Photographer captures the Everglades

Odd Jobs, People
on May 11, 2008
Niki Butcher Clyde Butcher preparing his camera while in the Badlands National Park.

Dangling orchids frame an animated panorama as photographer Clyde Butcher watches from his front window on a bright morning in Ochopee, Fla. (pop. 128). "Look—there's a wood stork and a great blue heron, and a stream of baby alligators heading toward the pond," Butcher, 65, says excitedly. "I live in an IMAX theater."

A professional photographer who turned personal tragedy into a nationwide mission, the bearish man with a Santa Claus beard lives in a home that overlooks the splendor of Big Cypress National Preserve, bordering Everglades National Park. A yawning prairie of cypress, limestone outcrops and grass-like sedge, the habitat for snakes, bobcats and the occasional panther, holds some of Americas last undisturbed wilderness.

A person could easily get lost in the knee-deep swamp water filled with muck and weeds. Or he could find himself, as Butcher did.

California transplants, Butcher and wife Niki, along with young children Jackie and Ted, arrived in Florida in 1980. Four years later, traversing the state to sell his scenic photographs at art and craft shows, Butcher discovered the great expanses of primeval Everglades swampland off the beaten, tourist track.

But in 1986, life was turned upside down when son Ted, then 17, was killed by a drunken driver in a traffic incident. The grief was crushing, and Butcher turned to the solitude of the Everglades for solace, making frequent trips to soak in the silence and peacefulness.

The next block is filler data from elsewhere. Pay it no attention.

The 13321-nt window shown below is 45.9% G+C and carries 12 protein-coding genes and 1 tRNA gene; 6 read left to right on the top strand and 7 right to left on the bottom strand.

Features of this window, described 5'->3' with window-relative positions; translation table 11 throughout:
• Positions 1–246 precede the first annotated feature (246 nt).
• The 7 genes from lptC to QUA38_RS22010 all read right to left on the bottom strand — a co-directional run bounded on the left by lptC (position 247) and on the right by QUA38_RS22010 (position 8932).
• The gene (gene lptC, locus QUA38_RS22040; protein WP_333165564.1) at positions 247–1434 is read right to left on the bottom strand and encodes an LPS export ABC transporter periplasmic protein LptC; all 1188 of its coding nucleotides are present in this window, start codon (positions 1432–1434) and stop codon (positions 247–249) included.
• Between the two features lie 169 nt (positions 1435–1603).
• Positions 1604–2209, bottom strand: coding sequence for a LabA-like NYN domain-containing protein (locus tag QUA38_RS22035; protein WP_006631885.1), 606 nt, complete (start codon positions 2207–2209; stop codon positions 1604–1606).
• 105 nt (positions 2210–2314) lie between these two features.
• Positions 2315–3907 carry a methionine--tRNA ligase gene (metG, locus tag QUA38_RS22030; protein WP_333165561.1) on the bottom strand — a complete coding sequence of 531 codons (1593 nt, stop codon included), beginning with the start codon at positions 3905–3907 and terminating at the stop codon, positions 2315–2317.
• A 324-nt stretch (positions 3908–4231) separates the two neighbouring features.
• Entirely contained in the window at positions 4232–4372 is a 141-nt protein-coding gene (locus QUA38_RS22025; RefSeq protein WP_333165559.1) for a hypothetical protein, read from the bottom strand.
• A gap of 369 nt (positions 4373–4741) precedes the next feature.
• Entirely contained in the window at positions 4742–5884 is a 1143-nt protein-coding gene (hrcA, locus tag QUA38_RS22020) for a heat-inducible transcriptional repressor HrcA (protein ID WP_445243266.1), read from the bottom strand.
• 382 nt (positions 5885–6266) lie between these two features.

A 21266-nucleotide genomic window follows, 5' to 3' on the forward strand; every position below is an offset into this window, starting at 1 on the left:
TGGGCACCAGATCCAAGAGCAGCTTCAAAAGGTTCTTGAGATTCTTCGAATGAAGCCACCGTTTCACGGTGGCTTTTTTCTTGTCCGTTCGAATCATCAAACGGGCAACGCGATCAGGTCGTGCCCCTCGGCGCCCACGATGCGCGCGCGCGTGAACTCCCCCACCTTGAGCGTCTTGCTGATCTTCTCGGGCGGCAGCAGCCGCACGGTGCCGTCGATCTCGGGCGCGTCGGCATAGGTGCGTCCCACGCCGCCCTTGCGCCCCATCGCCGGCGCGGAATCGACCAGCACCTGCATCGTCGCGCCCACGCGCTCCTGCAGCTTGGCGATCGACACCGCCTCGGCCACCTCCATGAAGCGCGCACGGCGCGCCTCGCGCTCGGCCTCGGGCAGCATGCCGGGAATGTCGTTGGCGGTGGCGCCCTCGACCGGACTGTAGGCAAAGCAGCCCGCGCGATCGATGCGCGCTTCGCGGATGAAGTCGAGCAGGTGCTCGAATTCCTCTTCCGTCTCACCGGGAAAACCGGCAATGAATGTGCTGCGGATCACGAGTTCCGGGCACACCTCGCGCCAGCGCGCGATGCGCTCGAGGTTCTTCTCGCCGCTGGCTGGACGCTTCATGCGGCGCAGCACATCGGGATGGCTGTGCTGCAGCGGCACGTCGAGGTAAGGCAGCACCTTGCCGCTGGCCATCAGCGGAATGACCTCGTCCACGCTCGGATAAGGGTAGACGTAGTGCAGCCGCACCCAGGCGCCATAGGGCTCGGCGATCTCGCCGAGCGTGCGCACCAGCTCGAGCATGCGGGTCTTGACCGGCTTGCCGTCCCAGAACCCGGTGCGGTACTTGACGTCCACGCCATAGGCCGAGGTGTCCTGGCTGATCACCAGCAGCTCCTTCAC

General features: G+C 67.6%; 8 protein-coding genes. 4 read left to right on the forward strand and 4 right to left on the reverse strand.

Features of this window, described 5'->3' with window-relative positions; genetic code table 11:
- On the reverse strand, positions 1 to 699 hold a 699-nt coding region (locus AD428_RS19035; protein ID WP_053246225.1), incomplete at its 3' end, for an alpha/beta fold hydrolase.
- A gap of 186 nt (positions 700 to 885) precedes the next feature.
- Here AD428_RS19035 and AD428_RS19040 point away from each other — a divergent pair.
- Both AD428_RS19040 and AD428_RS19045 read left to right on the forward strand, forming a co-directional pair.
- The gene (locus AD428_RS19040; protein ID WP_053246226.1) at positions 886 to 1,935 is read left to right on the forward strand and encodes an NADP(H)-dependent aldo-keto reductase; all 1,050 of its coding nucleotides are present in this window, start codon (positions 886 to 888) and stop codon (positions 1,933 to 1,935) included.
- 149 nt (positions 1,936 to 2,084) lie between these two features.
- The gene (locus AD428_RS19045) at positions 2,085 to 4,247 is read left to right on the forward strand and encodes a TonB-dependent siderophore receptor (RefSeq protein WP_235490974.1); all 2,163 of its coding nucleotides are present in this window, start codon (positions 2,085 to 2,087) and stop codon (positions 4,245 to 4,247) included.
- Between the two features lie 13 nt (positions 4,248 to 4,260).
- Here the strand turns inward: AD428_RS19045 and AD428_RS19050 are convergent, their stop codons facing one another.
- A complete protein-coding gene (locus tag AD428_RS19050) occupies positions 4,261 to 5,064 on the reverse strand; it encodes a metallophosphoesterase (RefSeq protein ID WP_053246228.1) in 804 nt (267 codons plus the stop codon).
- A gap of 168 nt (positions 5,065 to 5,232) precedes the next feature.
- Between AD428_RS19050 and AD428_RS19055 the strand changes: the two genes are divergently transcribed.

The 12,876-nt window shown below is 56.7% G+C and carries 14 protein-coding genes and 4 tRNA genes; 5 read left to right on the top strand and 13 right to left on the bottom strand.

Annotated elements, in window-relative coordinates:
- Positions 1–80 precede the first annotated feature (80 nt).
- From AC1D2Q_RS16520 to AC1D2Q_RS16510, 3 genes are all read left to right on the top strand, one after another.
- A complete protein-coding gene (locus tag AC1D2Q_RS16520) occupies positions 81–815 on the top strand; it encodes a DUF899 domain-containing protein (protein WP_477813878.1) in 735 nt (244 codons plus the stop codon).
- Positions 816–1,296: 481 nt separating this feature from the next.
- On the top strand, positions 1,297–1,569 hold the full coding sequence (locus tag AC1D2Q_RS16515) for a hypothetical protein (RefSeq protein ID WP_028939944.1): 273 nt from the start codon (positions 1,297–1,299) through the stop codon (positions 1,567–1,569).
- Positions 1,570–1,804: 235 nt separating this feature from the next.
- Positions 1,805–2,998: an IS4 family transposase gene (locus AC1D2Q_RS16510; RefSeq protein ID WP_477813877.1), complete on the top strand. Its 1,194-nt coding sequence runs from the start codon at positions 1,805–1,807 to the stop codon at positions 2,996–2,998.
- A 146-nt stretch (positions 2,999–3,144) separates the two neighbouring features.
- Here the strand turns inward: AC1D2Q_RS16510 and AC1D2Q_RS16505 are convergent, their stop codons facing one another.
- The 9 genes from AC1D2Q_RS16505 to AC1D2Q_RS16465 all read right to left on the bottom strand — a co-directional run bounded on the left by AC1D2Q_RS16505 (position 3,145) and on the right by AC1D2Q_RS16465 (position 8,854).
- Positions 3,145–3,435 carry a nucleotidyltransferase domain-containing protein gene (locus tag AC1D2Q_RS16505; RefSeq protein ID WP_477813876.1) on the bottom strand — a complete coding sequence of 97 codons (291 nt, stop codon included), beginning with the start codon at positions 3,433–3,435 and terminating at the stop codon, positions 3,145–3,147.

"It was to the wilderness I fled in hopes of regaining my serenity and equilibrium," he says. "The experience of being close to nature helped restore my soul."

Returning home transformed from one of his excursions, Butcher vowed to document the wonders of the Everglades that had so profoundly affected him. He returned to the wilderness with his camera, and he's been capturing its beauty ever since.

Butcher shoots with old-fashioned, large-format cameras to bring the scenery "up and close and personal." The cameras use large, oversized negatives, and he frequently prints the striking, black-and-white photos as enormous, high-resolution 5-foot-by-8-foot murals.

"I shoot large photos so you have to get involved, to experience them," Butcher says. You see details, like the veins in a leaf. You feel you are there.

Over the years, his camera has captured spectacular landscape scenes from not just Florida, but all across America. In original prints, in books and calendars and in exhibitionssuch as the current America the Beautiful, which illustrates the nations grandeur from Washington state to MaineButchers photographs spotlight the beauty of our country and underline the need to preserve it.

They evoke a pride in the natural landscape of America, a pride so strong that we should want to keep it, as safe and as best as possible, says Aaron De Groft, director of the Muscarelle Museum at the College of William and Mary in Williamsburg, Va., where America the Beautiful began a nationwide tour last September.

Butchers photos have "won over many people to protect natural land and water, even though they have no direct experience" in conservation, says Robert Bendick of The Nature Conservancy, whose mission is to protect America's endangered species and ecosystems.

Butcher's work today is a family affair, with Niki writing and designing for Butcher's various projects, and daughter Jackie, 40, involved in finances. Though he has received numerous accolades for both his photography and his advocacy for the environment, including the Sierra Club's Ansel Adams Conservation Award and Florida's Heartland Community Service Award, recognition is not what drives him.

"I consider myself a teacher more than a photographer or artist," Butcher says. "My hope is that by sharing natures beauty, it is kept in a natural condition for future generations."

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